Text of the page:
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Frankfort—20 Best Towns and Neighborhoods in Chicago and the Suburbs

Average house price: $351,942
Transportation * (out of 4) Expressway access is OK, but there is no Metra connection.
Schools * * * Lincoln-Way East High School, which serves a number of communities, does not perform at the same level as the superior public grade schools, which primarily serve only Frankfort.
Shopping * * There is an assortment of stores and restaurants along La Grange Road and Lincoln Highway.
Plus: Because they live at the southern reaches of the metro area, residents can easily reach the Midewin prairie and the Illinois River country.

Bicyclists traveling the 21-mile Old Plank Road Trail through northern Will County know they can expect a warm welcome at a tavern in downtown Frankfort that’s named for the trail. This onetime post office with a broad front porch stands among the vintage storefronts and houses along Kansas Street, a snapshot of a pioneer town’s center. Providing an urbane counterpoint, the tantalizing aroma of garlic and olive oil wafts out of nearby Francesca’s Fortunato on most afternoons and evenings.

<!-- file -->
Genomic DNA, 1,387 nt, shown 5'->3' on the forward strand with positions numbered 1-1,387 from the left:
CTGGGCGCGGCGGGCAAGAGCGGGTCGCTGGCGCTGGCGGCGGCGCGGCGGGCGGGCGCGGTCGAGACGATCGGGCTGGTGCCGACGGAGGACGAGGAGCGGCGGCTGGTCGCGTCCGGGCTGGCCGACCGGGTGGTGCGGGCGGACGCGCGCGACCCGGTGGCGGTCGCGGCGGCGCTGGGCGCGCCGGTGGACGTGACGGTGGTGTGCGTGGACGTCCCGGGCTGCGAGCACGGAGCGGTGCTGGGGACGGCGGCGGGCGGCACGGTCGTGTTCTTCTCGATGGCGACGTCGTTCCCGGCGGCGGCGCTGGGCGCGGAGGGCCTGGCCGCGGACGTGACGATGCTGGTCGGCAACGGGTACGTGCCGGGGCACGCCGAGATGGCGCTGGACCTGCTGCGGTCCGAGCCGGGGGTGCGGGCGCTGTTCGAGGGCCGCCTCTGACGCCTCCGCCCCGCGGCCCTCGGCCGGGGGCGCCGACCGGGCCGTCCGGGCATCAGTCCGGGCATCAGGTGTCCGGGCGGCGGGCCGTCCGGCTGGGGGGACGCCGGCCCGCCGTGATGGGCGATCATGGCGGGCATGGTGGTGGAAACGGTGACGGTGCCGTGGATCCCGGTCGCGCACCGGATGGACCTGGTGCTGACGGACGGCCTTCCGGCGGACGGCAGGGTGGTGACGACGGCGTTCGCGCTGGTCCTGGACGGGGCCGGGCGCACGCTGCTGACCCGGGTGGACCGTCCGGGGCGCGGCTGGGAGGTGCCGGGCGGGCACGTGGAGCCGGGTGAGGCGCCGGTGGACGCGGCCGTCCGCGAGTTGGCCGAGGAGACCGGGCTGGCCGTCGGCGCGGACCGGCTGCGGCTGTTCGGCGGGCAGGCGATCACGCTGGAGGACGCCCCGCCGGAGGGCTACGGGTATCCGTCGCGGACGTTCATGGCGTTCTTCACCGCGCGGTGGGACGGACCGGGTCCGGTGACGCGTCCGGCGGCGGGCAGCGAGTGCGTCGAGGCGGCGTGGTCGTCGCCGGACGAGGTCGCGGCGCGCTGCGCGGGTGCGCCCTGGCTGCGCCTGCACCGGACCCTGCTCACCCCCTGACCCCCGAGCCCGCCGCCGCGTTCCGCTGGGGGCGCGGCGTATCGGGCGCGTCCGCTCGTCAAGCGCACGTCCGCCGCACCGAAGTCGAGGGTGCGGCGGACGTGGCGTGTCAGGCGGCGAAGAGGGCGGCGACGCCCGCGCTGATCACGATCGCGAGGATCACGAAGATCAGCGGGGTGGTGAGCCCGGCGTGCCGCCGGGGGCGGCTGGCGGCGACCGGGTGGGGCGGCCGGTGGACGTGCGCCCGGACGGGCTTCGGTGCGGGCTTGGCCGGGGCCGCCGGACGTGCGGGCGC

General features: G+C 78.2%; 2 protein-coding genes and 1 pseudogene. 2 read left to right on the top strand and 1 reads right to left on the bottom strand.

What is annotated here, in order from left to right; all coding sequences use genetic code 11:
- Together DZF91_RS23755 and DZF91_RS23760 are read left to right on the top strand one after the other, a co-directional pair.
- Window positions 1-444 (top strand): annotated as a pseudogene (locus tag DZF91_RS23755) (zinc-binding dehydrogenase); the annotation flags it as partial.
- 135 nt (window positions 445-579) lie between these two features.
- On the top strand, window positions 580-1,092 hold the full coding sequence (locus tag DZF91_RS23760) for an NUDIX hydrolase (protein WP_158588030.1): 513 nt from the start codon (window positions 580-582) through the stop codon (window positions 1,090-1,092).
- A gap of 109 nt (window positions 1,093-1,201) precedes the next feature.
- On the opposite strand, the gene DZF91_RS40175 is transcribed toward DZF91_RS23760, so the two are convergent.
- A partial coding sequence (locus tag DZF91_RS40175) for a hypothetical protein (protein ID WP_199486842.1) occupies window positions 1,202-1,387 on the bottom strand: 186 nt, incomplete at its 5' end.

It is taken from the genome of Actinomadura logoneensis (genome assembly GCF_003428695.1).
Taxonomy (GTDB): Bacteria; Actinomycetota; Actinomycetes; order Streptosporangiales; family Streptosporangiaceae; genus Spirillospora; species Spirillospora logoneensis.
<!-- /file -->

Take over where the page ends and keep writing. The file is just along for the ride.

The same blending of old and new characterizes the blocks around Kansas. Handsome homes from the early decades of the 20th century cluster just to the south, while on the newer blocks to the north, homes built in the past ten or so years combine Victorian styling with attached garages. Founders’ Place and a few other subdivisions close to downtown also evoke that historical ethos, but conventional styles take hold farther south, in the new subdivisions that currently adjoin cornfields. (Those southern reaches will likely stay somewhat isolated during this fallow period in homebuilding.)

On the eastern end of Frankfort, near Harlem Avenue and Lincoln Highway, Hickory Creek rambles through Prestwick Country Club and Camp Manitoqua, a religious retreat with a scattering of barn-red buildings nestled in the woods and gardens. These and two tracts of forest preserve—Sauk Trail and Hunters Woods—lend a sylvan character to this part of town.

Students in Frankfort’s three grade schools consistently score well before moving on to Lincoln-Way East High School. (Some students in the northeastern part of town attend classes in the Summit Hill School District, where test scores are not quite as stellar.) Shopping centers extend along Lincoln Highway and La Grange Road.

Back on Old Plank Road Trail, two of the town’s tallest structures represent the local aesthetic as well as anything. To the east, a rebuilt grain tower, a remnant of the town’s agricultural past, rises like a sentinel over Kansas Street. Less than a mile to the west, the soaring white Arrowhead Bridge, built in 1998, carries cyclists above the La Grange Road crossing. That’s all you need to know about Frankfort: Old and new balance each other.

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